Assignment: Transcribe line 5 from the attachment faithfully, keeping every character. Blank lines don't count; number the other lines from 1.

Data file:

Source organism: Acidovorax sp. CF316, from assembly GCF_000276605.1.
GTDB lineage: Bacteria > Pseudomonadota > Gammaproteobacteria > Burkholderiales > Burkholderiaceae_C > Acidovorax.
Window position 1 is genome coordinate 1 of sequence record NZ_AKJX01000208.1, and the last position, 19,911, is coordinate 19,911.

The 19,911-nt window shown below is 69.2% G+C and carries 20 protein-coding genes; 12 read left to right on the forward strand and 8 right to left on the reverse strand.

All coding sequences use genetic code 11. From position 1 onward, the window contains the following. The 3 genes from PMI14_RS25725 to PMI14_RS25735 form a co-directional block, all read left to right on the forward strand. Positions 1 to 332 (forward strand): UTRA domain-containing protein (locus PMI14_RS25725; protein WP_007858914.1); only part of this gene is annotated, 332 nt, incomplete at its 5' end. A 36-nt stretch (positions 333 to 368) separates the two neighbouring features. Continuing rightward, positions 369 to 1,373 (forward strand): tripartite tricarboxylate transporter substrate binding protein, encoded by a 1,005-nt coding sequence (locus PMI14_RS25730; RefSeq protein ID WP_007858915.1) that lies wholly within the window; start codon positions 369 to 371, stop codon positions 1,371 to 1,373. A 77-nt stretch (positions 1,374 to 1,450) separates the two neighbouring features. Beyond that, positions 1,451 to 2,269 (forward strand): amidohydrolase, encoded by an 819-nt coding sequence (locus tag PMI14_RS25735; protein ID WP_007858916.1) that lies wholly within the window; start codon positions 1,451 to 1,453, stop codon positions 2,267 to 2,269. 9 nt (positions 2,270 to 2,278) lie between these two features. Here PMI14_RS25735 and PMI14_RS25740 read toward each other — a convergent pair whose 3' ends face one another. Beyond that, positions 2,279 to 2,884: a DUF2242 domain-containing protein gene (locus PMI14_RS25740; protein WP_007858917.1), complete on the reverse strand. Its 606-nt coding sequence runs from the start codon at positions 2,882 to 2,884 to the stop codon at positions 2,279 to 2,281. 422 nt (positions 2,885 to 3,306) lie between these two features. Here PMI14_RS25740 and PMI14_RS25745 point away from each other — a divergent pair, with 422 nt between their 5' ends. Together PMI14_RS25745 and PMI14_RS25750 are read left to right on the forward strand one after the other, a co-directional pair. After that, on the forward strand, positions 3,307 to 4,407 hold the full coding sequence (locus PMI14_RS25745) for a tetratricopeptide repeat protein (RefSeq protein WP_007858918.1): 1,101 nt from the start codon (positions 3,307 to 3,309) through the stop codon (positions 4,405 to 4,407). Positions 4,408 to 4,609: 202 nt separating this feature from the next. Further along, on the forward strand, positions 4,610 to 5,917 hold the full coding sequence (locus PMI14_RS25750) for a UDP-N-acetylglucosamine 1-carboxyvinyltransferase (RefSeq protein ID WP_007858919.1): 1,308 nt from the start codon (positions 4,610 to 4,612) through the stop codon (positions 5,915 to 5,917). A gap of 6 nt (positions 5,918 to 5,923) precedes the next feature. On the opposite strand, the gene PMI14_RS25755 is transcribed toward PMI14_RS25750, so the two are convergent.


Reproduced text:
All coding sequences use genetic code 11. From position 1 onward, the window contains the following. The 3 genes from PMI14_RS25725 to PMI14_RS25735 form a co-directional block, all read left to right on the forward strand. Positions 1 to 332 (forward strand): UTRA domain-containing protein (locus PMI14_RS25725; protein WP_007858914.1); only part of this gene is annotated, 332 nt, incomplete at its 5' end. A 36-nt stretch (positions 333 to 368) separates the two neighbouring features. Continuing rightward, positions 369 to 1,373 (forward strand): tripartite tricarboxylate transporter substrate binding protein, encoded by a 1,005-nt coding sequence (locus PMI14_RS25730; RefSeq protein ID WP_007858915.1) that lies wholly within the window; start codon positions 369 to 371, stop codon positions 1,371 to 1,373. A 77-nt stretch (positions 1,374 to 1,450) separates the two neighbouring features. Beyond that, positions 1,451 to 2,269 (forward strand): amidohydrolase, encoded by an 819-nt coding sequence (locus tag PMI14_RS25735; protein ID WP_007858916.1) that lies wholly within the window; start codon positions 1,451 to 1,453, stop codon positions 2,267 to 2,269. 9 nt (positions 2,270 to 2,278) lie between these two features. Here PMI14_RS25735 and PMI14_RS25740 read toward each other — a convergent pair whose 3' ends face one another. Beyond that, positions 2,279 to 2,884: a DUF2242 domain-containing protein gene (locus PMI14_RS25740; protein WP_007858917.1), complete on the reverse strand. Its 606-nt coding sequence runs from the start codon at positions 2,882 to 2,884 to the stop codon at positions 2,279 to 2,281. 422 nt (positions 2,885 to 3,306) lie between these two features. Here PMI14_RS25740 and PMI14_RS25745 point away from each other — a divergent pair, with 422 nt between their 5' ends. Together PMI14_RS25745 and PMI14_RS25750 are read left to right on the forward strand one after the other, a co-directional pair. After that, on the forward strand, positions 3,307 to 4,407 hold the full coding sequence (locus PMI14_RS25745) for a tetratricopeptide repeat protein (RefSeq protein WP_007858918.1): 1,101 nt from the start codon (positions 3,307 to 3,309) through the stop codon (positions 4,405 to 4,407). Positions 4,408 to 4,609: 202 nt separating this feature from the next. Further along, on the forward strand, positions 4,610 to 5,917 hold the full coding sequence (locus PMI14_RS25750) for a UDP-N-acetylglucosamine 1-carboxyvinyltransferase (RefSeq protein ID WP_007858919.1): 1,308 nt from the start codon (positions 4,610 to 4,612) through the stop codon (positions 5,915 to 5,917). A gap of 6 nt (positions 5,918 to 5,923) precedes the next feature. On the opposite strand, the gene PMI14_RS25755 is transcribed toward PMI14_RS25750, so the two are convergent.